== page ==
Wearable devices are a perfect example. Many factory workers require the use of wearable tech such as smartwatches and AR glasses since they leave their hands free for more physical tasks. These devices are wonderful for delivering instructions and audio/video cues remotely and without distraction, but they all connect to the network that houses crucial data, meaning they can be infiltrated and used as a gateway to access more important devices and data reserves. 

Cybersecurity for manufacturing is especially important because it’s not just client and employee data they stand to lose after an attack, it’s important intellectual properties and even productivity in the form of a disrupted supply chain.    

Tech That Can Make Data Privacy a Reality

There’s never going to be a final solution that ends cybersecurity threats once and for all. Cybercriminals are always going to be advancing their tactics. It’s our job to match and outpace those cyberattack methods with our own defensive practices. Fortunately, there’s tech out there currently that can help you take a running start.  

Single Sign On

Single Sign On (SSO) is a form of identity management that authenticates users with multiple applications without requiring individual logins for each site or app. At first glance, this may just sound like a means of saving time and hassle from having to remember multiple passwords, but there’s a little more to it. 

Software as a service is a trend that’s been taking many industries by storm these past few years. Every day, more cloud-hosted software is being developed and used by companies across the world. Each one of these programs requires a login password and every single one of these passwords offers a criminal an opportunity to steal credentials and gain access to potentially sensitive data. With an SSO solution, however, users log in with a single password and their identities are verified and authenticated at an SSO server, cutting down the number of passwords to one while also verifying the identity of whoever is logging in. 

Healthcare single sign on solutions in particular provide the extra benefit of cutting down on EHR physician burnout. By removing the need for repeated logins, an SSO program opens up more time for physicians to be more involved and personable with their patients. 

Of course, this method isn’t foolproof. A cybercriminal can still guess that one master password. That’s where two-factor authentication comes into play. 


Radio Frequency Identification is a very effective and common means of authentication, one regularly used for multi-authentication purposes.

Using an RFID badge, an employee is able to simply swipe across a reader that’s already been pre-installed on a medical tablet or desktop computer and be granted access to programs and apps without having to enter credentials. Not only does this save time by removing the need for manual logins, it adds a physical dimension to your facility’s authentication process. Even if the worst should happen and a cybercriminal gains your credentials and passwords, without actually having the physical badge, they won’t be able to break into a device housing important data.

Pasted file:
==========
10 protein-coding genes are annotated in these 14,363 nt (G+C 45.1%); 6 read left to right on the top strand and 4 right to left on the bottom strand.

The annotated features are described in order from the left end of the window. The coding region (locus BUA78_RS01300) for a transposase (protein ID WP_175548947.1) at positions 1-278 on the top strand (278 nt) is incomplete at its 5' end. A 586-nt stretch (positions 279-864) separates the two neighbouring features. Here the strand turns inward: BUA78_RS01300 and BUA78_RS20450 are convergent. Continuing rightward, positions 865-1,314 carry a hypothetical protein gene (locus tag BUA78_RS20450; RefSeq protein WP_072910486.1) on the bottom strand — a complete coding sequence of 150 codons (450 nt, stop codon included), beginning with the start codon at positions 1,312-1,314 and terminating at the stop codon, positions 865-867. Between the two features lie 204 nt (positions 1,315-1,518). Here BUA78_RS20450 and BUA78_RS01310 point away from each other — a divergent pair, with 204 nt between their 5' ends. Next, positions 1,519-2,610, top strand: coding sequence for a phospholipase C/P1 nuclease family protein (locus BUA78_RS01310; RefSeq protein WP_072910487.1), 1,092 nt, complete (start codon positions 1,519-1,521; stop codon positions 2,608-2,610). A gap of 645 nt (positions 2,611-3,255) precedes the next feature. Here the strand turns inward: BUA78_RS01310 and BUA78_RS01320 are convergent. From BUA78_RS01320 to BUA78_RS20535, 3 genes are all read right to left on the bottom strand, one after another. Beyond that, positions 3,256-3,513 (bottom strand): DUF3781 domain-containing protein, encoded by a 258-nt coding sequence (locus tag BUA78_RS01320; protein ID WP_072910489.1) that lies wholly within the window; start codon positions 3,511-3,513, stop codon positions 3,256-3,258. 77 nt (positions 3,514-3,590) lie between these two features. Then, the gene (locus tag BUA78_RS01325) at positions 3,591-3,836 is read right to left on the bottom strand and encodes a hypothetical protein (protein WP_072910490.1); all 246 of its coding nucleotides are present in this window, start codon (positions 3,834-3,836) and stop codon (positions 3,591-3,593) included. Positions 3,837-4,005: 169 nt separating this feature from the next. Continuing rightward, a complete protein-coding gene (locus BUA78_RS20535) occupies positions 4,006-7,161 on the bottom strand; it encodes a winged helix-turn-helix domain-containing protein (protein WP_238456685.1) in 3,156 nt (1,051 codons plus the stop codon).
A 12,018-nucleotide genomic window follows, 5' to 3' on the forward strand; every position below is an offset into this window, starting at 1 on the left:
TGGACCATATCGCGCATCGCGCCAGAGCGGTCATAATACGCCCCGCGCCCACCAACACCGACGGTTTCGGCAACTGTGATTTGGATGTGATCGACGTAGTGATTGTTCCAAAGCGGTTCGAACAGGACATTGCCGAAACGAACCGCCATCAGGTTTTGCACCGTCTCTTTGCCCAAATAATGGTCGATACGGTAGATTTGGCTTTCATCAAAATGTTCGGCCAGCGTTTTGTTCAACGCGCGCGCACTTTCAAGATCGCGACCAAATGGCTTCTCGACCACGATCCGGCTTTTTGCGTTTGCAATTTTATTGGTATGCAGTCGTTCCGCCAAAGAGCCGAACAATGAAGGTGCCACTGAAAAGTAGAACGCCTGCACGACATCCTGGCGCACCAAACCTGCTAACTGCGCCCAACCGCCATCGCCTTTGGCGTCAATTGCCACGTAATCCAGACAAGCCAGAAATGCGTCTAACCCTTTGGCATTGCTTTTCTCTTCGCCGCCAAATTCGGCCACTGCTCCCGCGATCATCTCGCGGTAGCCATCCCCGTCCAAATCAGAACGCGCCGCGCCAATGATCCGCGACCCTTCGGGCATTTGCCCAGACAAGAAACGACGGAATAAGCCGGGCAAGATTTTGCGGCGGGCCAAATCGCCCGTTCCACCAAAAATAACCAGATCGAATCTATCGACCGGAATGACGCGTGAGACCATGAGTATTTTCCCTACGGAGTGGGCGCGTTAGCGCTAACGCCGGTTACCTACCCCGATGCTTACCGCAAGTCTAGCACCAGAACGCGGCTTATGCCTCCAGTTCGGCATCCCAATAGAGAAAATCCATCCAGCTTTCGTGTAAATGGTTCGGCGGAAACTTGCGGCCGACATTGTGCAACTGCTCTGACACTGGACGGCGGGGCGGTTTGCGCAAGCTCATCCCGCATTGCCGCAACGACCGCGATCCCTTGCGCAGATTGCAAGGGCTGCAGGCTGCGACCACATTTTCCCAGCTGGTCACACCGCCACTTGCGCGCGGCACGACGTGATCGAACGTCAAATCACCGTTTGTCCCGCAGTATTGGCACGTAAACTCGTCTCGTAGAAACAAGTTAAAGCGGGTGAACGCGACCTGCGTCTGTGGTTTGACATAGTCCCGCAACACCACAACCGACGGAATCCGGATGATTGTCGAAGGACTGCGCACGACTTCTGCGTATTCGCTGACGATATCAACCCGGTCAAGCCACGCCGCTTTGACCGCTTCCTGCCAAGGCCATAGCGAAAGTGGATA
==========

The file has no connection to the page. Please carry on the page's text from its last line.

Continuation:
If you’re looking to further bolster your data privacy and cybersecurity practices, adding another physical method of authentication is never a bad idea. Like RFID, Common Access Cards are a very common method of authenticating identity. Instead of a badge, CAC readers require the insertion of a physical card in order to confirm the identity of the user. 

In much the same way as RFID badge readers, the right tablet or computer customized to your business or healthcare facility can have the necessary hardware added into the device, removing the need for expensive peripherals that can be damaged, misplaced, or stolen. 


Biometrics blend the convenience of physical authenticators without requiring employees to carry multiple badges and cards. Instead, biometrics can simply scan for fingerprints or facial recognition, removing the need for any time consuming logins while also eliminating the threat of a cybercriminal remotely stealing credentials locking away important data.

Data Privacy is Here to Stay

In an interconnected world such as ours, data is constantly being created and consumed. In the right hands, this sheer abundance of information on patients, employees, consumers and more can be used either for good or less than wholesome means. As an organization that has access to this information, making sure it is properly protected isn’t a favor to your clientele, it’s a responsibility. 

Data privacy is something you’ll see slowly inching up higher on your priority list as time goes on. For more information on how you can implement tech today to empower your data security, contact an expert at Cybernet today.